Listen to the article

The enchanting beauty of Southern Italy, in all its delicate and poignant glory, seems to be unaware of its own splendor, and this unawareness is precisely what adds to its charm. There are villages nestled beneath skies that seem to exist solely to reflect and contrast with the stone below. Matera is one such place.

Before I became fluent in Italian, I mistakenly associated Matera with “terra”… My earth. Now, I understand that some trace the origin of its name to the Greek “meteora.” Like a shining meteor, Matera—whose hues of white, ocher, bluish-white and gray reflect the changing weather—is nested between the two infernal cavities of the dramatic and rugged landscape of Southern Italy: the Sasso Caveoso District and the Sasso Barisano District. These are like two pans of a balance scale, perfectly poised, separated by a rocky spur crowned by the stone church of the Virgin of Idris. The “sassi,” which literally means “stones” or “pebbles,” are in fact dwellings that were carved into a particular rock type known as calcarenite by humans from the Paleolithic era up to the middle of the last century.

In Matera, we stayed with Tonia and Roberto. From the very top, we observed the shifting moods and hues of the city and its patch of sky. We breathed in the night air that filtered through the spongy pores of the arched Sasso roof. Fabio, Tonia’s son, introduced us to the heart of Matera, guiding us through its labyrinthine paths. “The roofs serve as steps, and the steps become other roofs,” wrote Carlo Levi. The writer portrayed the town in his work, Christ Stopped at Eboli, but also captured its essence in his painting Lucania as well as in several other canvases bequeathed to the Lanfranchi Palace, where the poet Pascoli once taught. From the Pascoli square lookout, we descended the steps to the expansive Casa Grotta, furnished for tourists in a bygone style. Amid the early-century wooden furniture, copper kitchenware and ceramic dishes, we imagined humans and their livestock, crammed into one space, with mangers adjacent to kitchens, troughs opposite marriage beds and animals warming the cavernous dwellings in the brutal Basilicata winters.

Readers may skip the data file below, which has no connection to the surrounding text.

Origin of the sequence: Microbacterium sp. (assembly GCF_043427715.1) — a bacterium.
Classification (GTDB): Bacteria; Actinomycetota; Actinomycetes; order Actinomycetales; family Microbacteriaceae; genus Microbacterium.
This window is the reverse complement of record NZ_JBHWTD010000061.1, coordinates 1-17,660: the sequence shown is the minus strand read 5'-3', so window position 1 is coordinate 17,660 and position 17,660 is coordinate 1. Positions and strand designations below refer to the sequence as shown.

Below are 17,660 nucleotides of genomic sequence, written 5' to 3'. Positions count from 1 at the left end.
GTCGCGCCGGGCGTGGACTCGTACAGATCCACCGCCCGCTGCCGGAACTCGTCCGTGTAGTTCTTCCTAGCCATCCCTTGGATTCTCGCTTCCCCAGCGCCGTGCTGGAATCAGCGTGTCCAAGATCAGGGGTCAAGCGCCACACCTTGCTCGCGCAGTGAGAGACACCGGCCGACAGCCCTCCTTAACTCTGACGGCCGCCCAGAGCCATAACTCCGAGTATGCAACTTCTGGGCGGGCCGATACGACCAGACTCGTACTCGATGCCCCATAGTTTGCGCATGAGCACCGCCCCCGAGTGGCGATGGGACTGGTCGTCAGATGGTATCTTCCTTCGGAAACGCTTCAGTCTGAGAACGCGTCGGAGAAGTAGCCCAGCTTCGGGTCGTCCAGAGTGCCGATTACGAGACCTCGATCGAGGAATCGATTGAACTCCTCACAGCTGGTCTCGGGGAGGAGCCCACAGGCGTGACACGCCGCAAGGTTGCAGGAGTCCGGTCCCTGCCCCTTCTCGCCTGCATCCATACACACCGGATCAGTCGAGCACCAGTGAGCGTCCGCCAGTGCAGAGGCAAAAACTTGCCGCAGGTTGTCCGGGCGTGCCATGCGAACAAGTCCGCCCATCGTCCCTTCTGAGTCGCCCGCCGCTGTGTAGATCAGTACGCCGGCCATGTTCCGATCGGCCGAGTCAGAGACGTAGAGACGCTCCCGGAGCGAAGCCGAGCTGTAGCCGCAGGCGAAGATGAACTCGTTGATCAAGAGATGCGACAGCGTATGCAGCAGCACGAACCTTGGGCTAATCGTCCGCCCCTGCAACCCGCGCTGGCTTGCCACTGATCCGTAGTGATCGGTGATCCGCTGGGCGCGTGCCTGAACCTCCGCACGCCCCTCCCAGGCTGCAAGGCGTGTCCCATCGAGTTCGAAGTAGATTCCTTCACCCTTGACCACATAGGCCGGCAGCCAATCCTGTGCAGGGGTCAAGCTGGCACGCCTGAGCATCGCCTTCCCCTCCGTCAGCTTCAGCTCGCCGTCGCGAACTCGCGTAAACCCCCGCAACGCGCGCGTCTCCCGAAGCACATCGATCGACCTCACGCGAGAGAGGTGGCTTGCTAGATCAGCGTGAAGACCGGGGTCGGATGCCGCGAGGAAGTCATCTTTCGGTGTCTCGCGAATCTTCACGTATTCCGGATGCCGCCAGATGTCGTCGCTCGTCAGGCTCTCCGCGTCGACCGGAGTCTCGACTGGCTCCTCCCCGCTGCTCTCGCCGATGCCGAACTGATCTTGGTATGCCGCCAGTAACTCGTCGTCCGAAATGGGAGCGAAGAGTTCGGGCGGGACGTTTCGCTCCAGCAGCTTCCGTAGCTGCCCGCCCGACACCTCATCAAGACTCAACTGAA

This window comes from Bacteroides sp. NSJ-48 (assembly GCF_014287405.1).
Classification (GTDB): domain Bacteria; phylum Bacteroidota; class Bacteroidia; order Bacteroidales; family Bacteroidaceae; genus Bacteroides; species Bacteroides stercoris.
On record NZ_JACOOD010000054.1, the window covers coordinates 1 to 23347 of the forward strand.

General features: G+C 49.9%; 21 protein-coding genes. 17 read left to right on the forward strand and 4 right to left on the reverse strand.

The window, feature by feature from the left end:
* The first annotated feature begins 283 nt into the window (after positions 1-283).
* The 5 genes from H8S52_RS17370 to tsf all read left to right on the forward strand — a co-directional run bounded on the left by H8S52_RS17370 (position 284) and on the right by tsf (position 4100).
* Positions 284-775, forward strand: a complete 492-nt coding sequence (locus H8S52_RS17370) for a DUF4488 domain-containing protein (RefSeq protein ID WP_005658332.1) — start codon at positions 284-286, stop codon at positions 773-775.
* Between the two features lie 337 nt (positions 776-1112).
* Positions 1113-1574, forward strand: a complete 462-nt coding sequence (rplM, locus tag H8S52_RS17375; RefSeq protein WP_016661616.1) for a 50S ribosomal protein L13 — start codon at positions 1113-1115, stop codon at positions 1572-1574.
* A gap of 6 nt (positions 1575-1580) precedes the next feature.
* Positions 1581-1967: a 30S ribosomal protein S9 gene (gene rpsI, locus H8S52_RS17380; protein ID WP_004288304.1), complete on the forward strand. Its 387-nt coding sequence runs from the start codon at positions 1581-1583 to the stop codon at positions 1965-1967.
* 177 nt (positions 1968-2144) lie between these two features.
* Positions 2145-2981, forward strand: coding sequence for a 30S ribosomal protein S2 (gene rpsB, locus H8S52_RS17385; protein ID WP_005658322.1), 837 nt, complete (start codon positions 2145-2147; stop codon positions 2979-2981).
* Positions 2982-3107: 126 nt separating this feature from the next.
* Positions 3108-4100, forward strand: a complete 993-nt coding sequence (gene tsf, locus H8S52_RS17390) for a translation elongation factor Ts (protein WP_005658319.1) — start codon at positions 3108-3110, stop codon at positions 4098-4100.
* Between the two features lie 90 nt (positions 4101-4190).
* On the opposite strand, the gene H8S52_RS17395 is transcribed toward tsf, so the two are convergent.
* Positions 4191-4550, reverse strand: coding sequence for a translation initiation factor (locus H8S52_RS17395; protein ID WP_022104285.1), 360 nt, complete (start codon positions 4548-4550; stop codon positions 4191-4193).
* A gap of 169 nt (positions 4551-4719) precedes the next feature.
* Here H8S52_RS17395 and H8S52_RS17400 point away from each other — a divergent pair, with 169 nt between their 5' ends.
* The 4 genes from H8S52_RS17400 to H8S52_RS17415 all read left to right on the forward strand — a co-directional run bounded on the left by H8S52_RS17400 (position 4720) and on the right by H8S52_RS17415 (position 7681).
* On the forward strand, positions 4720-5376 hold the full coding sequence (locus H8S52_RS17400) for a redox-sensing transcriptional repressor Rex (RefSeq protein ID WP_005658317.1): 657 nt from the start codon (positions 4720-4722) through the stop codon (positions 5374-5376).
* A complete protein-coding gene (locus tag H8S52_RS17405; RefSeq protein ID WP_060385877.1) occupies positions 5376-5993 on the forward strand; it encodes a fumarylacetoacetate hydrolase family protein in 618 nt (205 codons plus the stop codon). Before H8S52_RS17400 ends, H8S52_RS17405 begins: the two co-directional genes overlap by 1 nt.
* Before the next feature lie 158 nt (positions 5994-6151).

In 1958, the Sassi were labeled the “shame of Italy.” The De Gasperi law mandated their evacuation. Unsanitary conditions compelled the Sassi’s inhabitants to move, willingly or otherwise, to the newly constructed town, built in red brick following the housing project model. In exchange for a mere 40,000 Italian lire, equivalent to three teachers’ salaries of that era, they transitioned from a Bethlehem-like existence to a 20th-century suburban life, experiencing a transformation that would usually occur across several centuries. The old town still resonates with the vibes of Bethlehem, especially at night, when one drives along the scenic route beside the cliff, captivated by the silvery sandstone, questioning whether it’s starlight or lamplight that renders it celestial. Particularly around the St. Augustine complex, beneath a flourishing palm at night, the resemblance struck me. After an eight-kilometer trek, Matera’s magic was palpable; it felt like cinema. In fact, film pioneers have graced this anachronistic Bethlehem: Pasolini filmed his Gospel According to St. Matthew here, Alberto Lattuada adapted Moravia’s She-Wolf, and the likes of Sofia Loren, Omar Sharif, Virna Lisi and Nino Manfredi have all walked its streets. But it was in 2002, with the filming of Mel Gibson’s The Passion, that Matera’s fame came to exceed all expectations.